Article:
Our high school reunion last month began with a school tour. We pulled into the same parking lot I used mmffffeennttey (excuse me, my hand slipped) years ago when, as a senior, I finally got to drive my mother’s ffflllimmerrrtty-fraammph (Oops! There it goes again!) Chevy to school. I was unprepared for the rush of memories: of friends who rode with me, a boy who occasionally thumbed a ride home, the Home-Ec room where I learned to make the dresses, blouses and skirts I wore to school from then on…. Okay, that dates me! Girls didn’t wear pants to school in those days.
We walked past a new building that occupies part of the once-expansive front lawn and there was the elegant old red-brick facade with its gracefully arched doors and mullioned windows, some of which were stained glass. I marveled that as a teen-ager I had never appreciated its beauty.
Then we noticed the group standing around the flagpole. Who were all those old people? Were they really our classmates? At first our greetings were awkward because everyone was pretending we weren’t trying to read each others’ name tags, but eventually we gave up and just introduced ourselves. Once we got over the initial shock, familiar features began to emerge from the masses of wrinkles and gray hair. This was both reassuring and bemusing. Okay, it was great they were still alive and all, but really? Did we look this old to them? At 10:00 a.m. sharp a young man approached our group. I assumed he was a senior assigned to be our guide. I saw more than one incredulous look when he introduced himself as the principal! You get the idea. High school reunions are not for the faint of heart. But we all survived to enjoy the tour.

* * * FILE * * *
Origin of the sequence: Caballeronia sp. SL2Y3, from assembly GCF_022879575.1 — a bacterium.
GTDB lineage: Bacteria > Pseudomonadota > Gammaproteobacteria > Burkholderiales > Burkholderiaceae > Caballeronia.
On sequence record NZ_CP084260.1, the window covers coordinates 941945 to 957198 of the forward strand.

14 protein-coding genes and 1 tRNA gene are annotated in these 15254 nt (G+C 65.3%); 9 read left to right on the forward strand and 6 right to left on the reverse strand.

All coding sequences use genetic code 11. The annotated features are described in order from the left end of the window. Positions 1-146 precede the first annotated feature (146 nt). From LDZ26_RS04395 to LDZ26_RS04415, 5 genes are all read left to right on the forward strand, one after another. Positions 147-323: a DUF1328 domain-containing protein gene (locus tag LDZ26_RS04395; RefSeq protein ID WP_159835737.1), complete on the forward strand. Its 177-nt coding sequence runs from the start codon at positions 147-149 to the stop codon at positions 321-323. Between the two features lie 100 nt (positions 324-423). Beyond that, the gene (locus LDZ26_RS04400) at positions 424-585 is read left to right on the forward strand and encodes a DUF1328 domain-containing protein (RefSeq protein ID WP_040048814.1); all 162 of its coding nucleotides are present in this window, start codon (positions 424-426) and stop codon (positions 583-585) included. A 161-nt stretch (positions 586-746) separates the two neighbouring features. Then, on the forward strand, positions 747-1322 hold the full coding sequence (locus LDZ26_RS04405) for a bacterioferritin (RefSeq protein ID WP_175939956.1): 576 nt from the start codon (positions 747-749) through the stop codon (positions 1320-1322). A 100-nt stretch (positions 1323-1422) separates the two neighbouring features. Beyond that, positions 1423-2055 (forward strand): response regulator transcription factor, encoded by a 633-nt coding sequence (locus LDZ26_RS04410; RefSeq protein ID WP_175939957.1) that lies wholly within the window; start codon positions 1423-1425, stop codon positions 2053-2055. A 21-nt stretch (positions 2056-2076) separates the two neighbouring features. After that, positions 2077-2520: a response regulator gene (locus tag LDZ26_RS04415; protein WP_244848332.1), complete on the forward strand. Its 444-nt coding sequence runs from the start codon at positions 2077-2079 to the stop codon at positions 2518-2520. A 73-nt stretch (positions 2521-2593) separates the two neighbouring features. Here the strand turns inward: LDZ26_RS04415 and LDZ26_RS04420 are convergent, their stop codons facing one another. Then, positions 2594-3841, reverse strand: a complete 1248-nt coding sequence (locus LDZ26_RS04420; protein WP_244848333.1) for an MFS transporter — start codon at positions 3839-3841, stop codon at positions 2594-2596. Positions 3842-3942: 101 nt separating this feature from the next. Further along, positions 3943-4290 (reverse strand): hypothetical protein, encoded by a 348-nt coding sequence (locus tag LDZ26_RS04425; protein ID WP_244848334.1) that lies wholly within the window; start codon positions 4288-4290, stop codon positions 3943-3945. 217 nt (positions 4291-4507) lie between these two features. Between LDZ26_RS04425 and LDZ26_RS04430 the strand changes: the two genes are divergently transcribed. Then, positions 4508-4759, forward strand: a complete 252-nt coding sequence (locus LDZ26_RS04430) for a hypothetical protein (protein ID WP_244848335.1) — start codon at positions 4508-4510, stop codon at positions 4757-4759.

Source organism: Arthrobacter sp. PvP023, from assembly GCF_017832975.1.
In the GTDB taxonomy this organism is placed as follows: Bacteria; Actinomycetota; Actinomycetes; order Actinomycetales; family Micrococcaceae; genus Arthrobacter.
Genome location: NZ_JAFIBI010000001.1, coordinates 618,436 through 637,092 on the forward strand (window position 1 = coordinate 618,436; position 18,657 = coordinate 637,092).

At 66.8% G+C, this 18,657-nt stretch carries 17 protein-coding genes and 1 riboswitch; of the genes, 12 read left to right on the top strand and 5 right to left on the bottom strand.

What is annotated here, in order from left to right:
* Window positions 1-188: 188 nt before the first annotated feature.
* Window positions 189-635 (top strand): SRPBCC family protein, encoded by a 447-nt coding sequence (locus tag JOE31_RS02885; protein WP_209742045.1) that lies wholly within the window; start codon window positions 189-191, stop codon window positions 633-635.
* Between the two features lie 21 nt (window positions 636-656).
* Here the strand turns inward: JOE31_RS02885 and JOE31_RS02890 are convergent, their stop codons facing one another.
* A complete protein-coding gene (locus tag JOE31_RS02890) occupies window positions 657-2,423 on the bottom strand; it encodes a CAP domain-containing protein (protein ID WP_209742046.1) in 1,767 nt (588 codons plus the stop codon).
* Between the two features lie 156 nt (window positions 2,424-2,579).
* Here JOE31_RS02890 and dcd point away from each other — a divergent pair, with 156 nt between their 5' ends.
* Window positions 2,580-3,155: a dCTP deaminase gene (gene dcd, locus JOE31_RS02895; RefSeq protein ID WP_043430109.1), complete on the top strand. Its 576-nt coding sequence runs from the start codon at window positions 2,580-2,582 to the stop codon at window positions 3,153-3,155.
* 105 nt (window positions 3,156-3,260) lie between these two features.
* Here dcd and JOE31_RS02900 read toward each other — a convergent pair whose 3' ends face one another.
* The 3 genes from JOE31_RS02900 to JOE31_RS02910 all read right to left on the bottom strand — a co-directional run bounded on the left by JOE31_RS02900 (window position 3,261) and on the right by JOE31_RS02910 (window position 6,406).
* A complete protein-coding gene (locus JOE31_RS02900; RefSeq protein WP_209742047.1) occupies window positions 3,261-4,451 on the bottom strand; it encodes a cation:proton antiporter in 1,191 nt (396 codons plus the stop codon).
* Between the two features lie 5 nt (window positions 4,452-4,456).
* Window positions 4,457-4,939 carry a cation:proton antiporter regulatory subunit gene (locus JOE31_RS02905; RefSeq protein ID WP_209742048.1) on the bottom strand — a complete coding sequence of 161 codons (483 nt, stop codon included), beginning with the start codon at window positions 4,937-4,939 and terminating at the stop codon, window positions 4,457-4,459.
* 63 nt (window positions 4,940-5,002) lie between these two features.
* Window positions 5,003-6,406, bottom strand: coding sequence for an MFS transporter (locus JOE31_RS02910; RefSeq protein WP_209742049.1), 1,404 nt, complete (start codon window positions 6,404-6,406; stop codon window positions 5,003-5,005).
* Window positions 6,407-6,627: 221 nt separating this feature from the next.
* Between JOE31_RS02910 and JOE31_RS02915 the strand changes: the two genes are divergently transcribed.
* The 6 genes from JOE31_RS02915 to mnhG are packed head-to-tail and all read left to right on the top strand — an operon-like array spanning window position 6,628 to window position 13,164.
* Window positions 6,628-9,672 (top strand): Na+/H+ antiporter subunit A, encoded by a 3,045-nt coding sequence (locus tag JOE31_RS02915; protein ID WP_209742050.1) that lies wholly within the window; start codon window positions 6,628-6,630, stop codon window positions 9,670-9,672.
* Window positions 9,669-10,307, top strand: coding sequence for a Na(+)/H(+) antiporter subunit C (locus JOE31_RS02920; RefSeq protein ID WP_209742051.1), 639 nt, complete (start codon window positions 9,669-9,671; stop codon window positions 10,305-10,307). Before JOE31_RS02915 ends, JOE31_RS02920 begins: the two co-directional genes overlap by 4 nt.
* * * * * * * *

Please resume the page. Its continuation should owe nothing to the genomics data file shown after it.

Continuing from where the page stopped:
One highlight was stepping into the auditorium and being assailed with a wave of deja vu. There in front of me was a recurring image from my dreams! The same thing happened in the corridor outside the cafeteria. I hadn’t remembered what either place looked like, yet they inspired all the auditoriums and cafeterias that have shown up in my dreams since high school. How many of our issues originate in adolescent experiences we’ve completely forgotten? Quite a few, I suspect.
We had a great time. It was especially fun reconnecting with my old girlfriends. Since Linda’s husband went to school in Mississippi he didn’t come, so Sylvia and Rita decided not to bring theirs either. Sylvia said that at the previous night’s football game her husband (who was in a different class) acted like the reunion was all about him so she wouldn’t let him attend the rest of it. Rita said her husband (also in a different class) “tends to talk a lot” and she didn’t want him stealing her thunder so she told him he couldn’t come either! I love it. We’ve come a long way from the days when bolstering the male ego was part of every teen-aged girl’s job description.
The weather was predicted to be cold that weekend so in the midst of packing Fred came out of the closet with his old football letter jacket! Delighted to find he could still snap the waistband, he wore it to the outdoor buffet the first night. In my eyes he was the hit of the party. He says I was. I think that’s sweet. I’ve decided old love is better than young love. How lucky are we to still be together after all these years? Forget it. I’m not telling you how many!
If you want to feel better about your age, I highly recommend turning off the TV shows in which everyone looks 18 and going to your high school reunion. Blessedly, no one there will be younger than you! (Unless the principal leads the tour.) By the way, now that I’ve reconnected with all these lovely people with whom I share so many warm memories, I’ve decided we’ve aged every bit as well as our beloved old school.
“Since psyche and matter are contained in one and the same world, and moreover are in continuous contact with one another and ultimately rest on